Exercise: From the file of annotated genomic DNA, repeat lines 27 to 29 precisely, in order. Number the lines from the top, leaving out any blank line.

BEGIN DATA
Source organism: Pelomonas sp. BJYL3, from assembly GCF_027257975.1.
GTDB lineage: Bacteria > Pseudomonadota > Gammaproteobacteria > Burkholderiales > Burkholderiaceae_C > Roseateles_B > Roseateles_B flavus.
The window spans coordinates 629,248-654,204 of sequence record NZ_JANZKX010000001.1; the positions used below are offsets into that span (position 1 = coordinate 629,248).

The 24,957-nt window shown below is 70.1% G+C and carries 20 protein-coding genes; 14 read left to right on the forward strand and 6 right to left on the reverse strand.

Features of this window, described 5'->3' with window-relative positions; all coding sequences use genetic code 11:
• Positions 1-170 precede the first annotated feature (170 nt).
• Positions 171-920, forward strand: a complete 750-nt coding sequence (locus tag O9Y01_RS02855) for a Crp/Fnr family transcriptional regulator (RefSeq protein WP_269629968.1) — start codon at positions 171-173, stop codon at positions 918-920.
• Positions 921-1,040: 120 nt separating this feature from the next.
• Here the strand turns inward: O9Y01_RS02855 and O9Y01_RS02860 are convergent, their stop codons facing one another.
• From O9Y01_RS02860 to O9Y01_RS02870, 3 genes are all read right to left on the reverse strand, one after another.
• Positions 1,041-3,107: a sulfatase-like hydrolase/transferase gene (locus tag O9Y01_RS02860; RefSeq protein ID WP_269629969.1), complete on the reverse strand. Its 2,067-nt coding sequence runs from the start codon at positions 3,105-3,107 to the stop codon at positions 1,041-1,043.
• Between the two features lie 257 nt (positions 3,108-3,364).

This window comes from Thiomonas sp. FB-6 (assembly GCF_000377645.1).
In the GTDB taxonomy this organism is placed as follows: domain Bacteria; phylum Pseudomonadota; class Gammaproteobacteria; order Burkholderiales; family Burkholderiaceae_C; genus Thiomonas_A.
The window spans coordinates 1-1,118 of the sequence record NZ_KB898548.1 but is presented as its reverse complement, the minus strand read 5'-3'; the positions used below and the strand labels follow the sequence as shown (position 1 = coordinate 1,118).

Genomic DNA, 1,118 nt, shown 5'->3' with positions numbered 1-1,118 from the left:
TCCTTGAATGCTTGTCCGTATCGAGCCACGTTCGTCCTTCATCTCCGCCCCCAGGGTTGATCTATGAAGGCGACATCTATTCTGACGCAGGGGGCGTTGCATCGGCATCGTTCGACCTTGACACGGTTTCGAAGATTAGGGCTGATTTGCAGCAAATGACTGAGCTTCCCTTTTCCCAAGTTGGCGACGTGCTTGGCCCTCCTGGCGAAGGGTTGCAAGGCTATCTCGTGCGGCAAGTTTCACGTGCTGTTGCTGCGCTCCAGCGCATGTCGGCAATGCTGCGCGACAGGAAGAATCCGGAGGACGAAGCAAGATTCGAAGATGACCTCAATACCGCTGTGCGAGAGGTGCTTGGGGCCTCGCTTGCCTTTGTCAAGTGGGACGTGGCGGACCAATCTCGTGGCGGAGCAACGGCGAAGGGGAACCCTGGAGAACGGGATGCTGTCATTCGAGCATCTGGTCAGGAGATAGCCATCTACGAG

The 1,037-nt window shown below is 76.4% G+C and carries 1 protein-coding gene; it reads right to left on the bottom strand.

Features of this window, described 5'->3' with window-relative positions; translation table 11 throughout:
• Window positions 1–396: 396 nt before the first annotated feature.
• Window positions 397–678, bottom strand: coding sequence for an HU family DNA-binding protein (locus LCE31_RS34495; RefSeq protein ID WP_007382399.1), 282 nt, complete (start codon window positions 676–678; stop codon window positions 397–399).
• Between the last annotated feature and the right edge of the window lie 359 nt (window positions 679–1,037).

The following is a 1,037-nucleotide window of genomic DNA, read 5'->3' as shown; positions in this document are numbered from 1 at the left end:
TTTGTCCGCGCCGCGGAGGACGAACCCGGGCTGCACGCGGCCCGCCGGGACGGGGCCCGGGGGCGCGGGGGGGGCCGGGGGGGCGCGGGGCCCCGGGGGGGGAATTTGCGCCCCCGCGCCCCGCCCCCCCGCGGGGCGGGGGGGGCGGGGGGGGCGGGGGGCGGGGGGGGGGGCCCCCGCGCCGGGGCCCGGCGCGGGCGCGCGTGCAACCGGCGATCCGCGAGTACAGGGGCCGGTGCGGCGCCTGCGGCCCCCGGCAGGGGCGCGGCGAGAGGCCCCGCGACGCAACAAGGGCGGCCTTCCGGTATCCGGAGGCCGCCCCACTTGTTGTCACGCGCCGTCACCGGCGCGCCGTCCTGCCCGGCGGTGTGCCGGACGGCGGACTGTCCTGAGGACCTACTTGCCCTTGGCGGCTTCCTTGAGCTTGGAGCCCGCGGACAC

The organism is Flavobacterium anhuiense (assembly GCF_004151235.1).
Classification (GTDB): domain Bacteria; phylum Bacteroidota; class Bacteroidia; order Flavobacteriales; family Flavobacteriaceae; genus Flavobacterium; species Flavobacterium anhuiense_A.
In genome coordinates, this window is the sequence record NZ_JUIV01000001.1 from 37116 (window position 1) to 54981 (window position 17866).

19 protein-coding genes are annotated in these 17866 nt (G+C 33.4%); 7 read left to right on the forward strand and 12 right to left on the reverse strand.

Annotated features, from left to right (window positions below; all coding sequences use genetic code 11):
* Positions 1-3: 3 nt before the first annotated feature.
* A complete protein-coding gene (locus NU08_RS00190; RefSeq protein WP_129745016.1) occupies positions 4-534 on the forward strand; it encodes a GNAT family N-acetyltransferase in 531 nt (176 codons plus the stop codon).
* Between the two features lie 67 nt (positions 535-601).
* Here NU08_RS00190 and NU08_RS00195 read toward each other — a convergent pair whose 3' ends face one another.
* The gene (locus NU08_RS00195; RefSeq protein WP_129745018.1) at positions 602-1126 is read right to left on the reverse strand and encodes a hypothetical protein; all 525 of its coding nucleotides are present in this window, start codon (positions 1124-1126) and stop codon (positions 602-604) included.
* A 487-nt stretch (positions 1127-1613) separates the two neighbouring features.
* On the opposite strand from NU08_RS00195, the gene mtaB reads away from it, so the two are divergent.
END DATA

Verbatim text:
In genome coordinates, this window is the sequence record NZ_JUIV01000001.1 from 37116 (window position 1) to 54981 (window position 17866).

19 protein-coding genes are annotated in these 17866 nt (G+C 33.4%); 7 read left to right on the forward strand and 12 right to left on the reverse strand.

Annotated features, from left to right (window positions below; all coding sequences use genetic code 11):